So signing for Renault isn’t just about the hope that it will break through as a race-winning team, although Alonso will certainly be hoping it does. It’s also about having a platform good enough to show the top teams that he’s still there, relevant and as good as ever just in case they have need of him.
Over the past couple of years, Alonso has been a handy ‘spare’. Should any of the big three teams have needed a proven title winner unexpectedly, be it through Nico Rosberg-esque retirement, serious injury or even worse, who else would you call? While it was a long shot, Alonso could cling to the hope one of the powerhouse teams might reluctantly have to cave in and go to him, cap in hand.
But that lustre fades with time and has to be refreshed. To keep himself in contention for one of those top seats, Alonso had to be on the F1 grid in 2021.
He might not be the most effective politician among the drivers given some of the twists and turns that have made his career so bizarre, but he will have been very aware of this when he made his choice. If he delayed his return any longer, there would be no return.
That’s why this is only a partial endorsement of Renault. Alonso will certainly be hoping the team really can fulfil its potential and there’s still an enormous depth of skills and expertise at Enstone. The success Alonso was key to in winning back to back world championships in 2005-6 proves that and there would be a delightful symmetry if they could recapture that glory together.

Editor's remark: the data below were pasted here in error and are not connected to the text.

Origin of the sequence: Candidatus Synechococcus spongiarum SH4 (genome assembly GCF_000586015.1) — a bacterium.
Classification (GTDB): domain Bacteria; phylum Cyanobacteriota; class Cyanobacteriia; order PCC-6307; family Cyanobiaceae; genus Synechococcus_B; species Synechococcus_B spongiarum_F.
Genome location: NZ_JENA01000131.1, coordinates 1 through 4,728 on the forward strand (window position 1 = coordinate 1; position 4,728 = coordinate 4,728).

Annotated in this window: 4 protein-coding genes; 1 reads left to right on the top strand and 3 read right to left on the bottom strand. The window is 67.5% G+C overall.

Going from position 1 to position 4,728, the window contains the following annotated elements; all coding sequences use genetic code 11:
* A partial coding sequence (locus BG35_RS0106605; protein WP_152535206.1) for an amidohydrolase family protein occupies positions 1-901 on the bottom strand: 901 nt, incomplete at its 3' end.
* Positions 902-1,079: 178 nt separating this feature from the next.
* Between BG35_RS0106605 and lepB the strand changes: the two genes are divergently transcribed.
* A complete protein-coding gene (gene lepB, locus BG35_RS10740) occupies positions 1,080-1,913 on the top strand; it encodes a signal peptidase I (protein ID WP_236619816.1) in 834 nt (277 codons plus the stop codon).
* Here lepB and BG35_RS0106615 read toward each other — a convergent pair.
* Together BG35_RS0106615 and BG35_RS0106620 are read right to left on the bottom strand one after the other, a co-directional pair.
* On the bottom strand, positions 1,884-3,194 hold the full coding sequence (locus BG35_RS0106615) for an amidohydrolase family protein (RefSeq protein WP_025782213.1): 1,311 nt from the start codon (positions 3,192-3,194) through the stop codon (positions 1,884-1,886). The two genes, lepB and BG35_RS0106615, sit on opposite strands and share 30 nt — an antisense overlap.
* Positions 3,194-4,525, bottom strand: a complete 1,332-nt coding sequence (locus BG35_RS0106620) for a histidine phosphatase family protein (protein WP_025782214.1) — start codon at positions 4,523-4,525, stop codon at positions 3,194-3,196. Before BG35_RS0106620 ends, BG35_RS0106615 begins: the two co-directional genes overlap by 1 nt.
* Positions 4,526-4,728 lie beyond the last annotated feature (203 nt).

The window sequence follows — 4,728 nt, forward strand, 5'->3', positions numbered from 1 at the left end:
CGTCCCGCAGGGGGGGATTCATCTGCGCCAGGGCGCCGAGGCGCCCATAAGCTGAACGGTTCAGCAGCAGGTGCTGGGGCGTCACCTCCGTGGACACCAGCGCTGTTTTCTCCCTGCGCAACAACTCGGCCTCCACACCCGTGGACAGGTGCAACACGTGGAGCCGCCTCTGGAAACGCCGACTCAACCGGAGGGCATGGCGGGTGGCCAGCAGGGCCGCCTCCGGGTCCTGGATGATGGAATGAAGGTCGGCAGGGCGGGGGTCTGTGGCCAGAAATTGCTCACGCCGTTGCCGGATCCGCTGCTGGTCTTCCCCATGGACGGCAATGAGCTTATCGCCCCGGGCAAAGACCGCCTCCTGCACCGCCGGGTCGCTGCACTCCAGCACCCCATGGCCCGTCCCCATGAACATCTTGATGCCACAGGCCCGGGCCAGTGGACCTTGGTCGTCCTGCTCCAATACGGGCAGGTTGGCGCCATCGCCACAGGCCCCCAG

Alonso will have been given a huge depth of insight into goings on both at Enstone and Renault’s engine base at Viry. But he will know that, for all its potential, there’s no guarantee of it breaking through given its stuttering progress over the past 18 months. As for F1, it would only benefit from having Alonso and Renault up front.
The best case scenario is Alonso gets his eye in in 2021 and Renault manages to produce a stunning car the following year so he can fight for the title over the next couple of seasons. You would not bet the farm on that happening, but that doesn’t mean this move will be a failure for Alonso.
In the worst case scenario, Renault would struggle on at its current level of being a minor points finisher and still give him the equipment to prove he’s motivated, sharp, as quick as ever and current.
That will ‘top up’ his credibility with top teams and give him a chance, however slender, of an alternative berth that could give him a title push. Doubly so if he can show he is able to do the job without shining too intense a spotlight on any Renault failings, something that has backfired on him in the past.
This is a marriage of convenience for team and driver. Just as Renault would not have been Alonso’s first choice, so he was the only top gun available to a team that would surely have been happier to sign a Lewis Hamilton or Max Verstappen.
But make no mistake. Alonso is not coming back to F1 to make up the numbers and will bring every iota of his prodigious talent to the table as he chases that elusive and unlikely third world championship. Don’t underestimate his brilliance, or capacity to do something incredible in unpromising circumstances.
What a final chapter it would be for the grand prix career of one of the greats if he really could do it.